For Michelle Rice’s son, the problems started when he was in fourth grade at a Kansas City charter school.
“He was under the supervision of a teacher who was Caucasian,” Rice says, “and regularly, he was either in the principal’s office or sent to the computer lab.”
The more time Marquelle spent out of class, the further behind he fell, and his behavior problems escalated. Soon, he was receiving out-of-school suspensions for what Rice describes as minor infractions.
“We’re not like, fist fighting,” says 13-year-old Marquelle, now a seventh grader at Central Middle School.
“There’s no fighting. There’s no gambling,” Rice says. “It’s mainly their mouth.”
Marquelle’s been suspended for talking, for ignoring his teacher, for watching videos on YouTube when he was supposed to be working.
“So you think that’s a good enough reason to be put out of class, out of school?” Rice asks her son.
“No,” says Marquelle.
Rice thought she’d have better luck with Marquelle’s principal at the time, a black man.
“I said, what is it that you’re doing for your black boys in this school to help them get through this stage?” Rice says.
The principal didn’t have any suggestions. Rice moved Marquelle out of that school.
Suspensions start much earlier
I reached out to Gus Jacob, a professor in UMKC’s School of Education, to see how common Marquelle’s experience is. He told me schools are suspending even younger students.
“You want to hear a bad statistic?” he asks. “Missouri has one of the highest rates of preschool suspension of black males in the United States.”
Not one of the highest. The highest. That’s according to a 2015 study out of the University of California, Los Angeles. And when schools have wide latitude to set their own discipline policies – which they do in Missouri – you end up with a population of students who’ve already been in three or four schools by first grade, Jacob says.
“We end up with children being put out of school or even removed from a school, and then they go to another school, and they have problems, then they end up in another school,” he says.
Our partners at St. Louis Public Radio reached out to the Missouri Department of Elementary and Secondary Education for suspension data for kids in kindergarten through third grade. Young black students make up just 17 percent of that population.
Yet they accounted for more than half of the K-3 suspensions doled out by schools in 2014-15.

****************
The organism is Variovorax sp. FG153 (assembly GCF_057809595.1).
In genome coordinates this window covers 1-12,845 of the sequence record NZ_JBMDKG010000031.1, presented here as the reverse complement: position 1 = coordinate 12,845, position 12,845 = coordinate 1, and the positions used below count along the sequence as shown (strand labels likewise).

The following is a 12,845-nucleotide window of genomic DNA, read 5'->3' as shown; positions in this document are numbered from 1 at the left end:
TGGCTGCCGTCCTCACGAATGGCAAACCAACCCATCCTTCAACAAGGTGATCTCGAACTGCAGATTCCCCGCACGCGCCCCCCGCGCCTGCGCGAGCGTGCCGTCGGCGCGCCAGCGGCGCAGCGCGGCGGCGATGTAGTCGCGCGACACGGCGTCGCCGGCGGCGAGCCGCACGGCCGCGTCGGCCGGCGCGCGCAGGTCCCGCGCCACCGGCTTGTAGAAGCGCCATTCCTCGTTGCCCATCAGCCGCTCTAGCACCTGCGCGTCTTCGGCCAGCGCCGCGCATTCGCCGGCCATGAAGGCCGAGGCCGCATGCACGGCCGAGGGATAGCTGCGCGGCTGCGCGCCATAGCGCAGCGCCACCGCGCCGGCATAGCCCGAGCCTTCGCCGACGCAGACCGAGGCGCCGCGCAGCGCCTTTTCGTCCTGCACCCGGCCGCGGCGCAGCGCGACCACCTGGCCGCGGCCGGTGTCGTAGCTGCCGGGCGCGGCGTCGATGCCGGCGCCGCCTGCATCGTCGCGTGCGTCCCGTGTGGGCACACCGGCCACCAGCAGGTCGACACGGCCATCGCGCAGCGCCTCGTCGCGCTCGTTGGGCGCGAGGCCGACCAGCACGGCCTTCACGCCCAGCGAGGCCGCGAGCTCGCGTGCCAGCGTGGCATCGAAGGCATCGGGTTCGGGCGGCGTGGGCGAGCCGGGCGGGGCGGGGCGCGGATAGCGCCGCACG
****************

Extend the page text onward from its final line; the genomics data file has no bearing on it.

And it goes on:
Too many suspensions
In 2014-15, Kansas City Public Schools issued one out-of-school suspension issued for every four black students in the early grades.
That’s too many, says assistant superintendent Derald Davis. Last summer, he says the district looked at statewide discipline data and realized KCPS was part of the problem.
“Zero tolerance policies haven’t worked across the country,” Davis says, “and they haven’t worked for us in Kansas City Public Schools.”
KCPS expects every student to adhere to a code of conduct. But except in extreme cases – say, a child brings a weapon to school or starts a fire – Davis says KCPS has done away with automatic suspensions. Students can still get an out-of-school suspension, but only after they’d tried all other options.
“We have far fewer repeat behaviors as a result of us taking the time to address the situation appropriately,” Davis says. “It has drastically cut down on the number of infractions.”
Davis says suspensions are down a whopping 60 percent for the 2015-16 school year. But he thinks the district can do better. The goal for next year is to cut the number of suspensions in half again. And Davis wants to see KCPS do more to onboard teachers who haven’t worked in urban schools before.
Back when he was a principal, Davis says he’d often hear things like, “This student is being disrespectful because they won’t look at me. I don’t think they’re listening.” What teachers didn’t realize, he says, is that in some cultures, that’s actually a sign of respect.
Disparate discipline regimes
Don Haider-Markel is a political scientist at the University of Kansas who’s studied how different racial and ethnic groups perceive the fairness of school discipline.
“In schools where there’s a more diverse or higher student black population, overall the discipline regimes of those schools tend to be more severe,” Haider-Markel says.
It’s not just the race of the student, but the racial composition of the student body. Majority-black schools suspend white students at higher rates than majority-white schools. Haider-Markel says at majority-black schools, you’re going to see more detentions, more suspensions, more disciplinary actions overall.
What’s harder to untangle is if that’s because there are actually more problems, or just a disproportionate response.
“To simply suggest to people that their actions are racist or they’re discriminating against students I think would be an unfair characterization,” says Haider-Markel. “But that’s what most people hear when you say there might be implicit racial bias.”
In another study, Haider-Markel found that black students were more likely to perceive their punishments to be fair if they went to a school that employed diverse teachers.
Only there are fewer black and Hispanic teachers than there were a decade ago.
Urban kids are different
For her part, Michelle Rice says if KCPS’ discipline policy has changed, she hasn’t seen much of a difference. She says what Marquelle needs is a teacher who understands what life in the inner city looks like.
“Our home is peaceful, but our surroundings are crazy,” says Rice of her Northeast neighborhood. “So he could be up in the middle of the night because he heard gunshots.”
Rice has started sending Marquelle to school with gum. She tells him to chew when he gets the urge to talk.
Elle Moxley is a reporter for KCUR. You can reach her on Twitter @ellemoxley.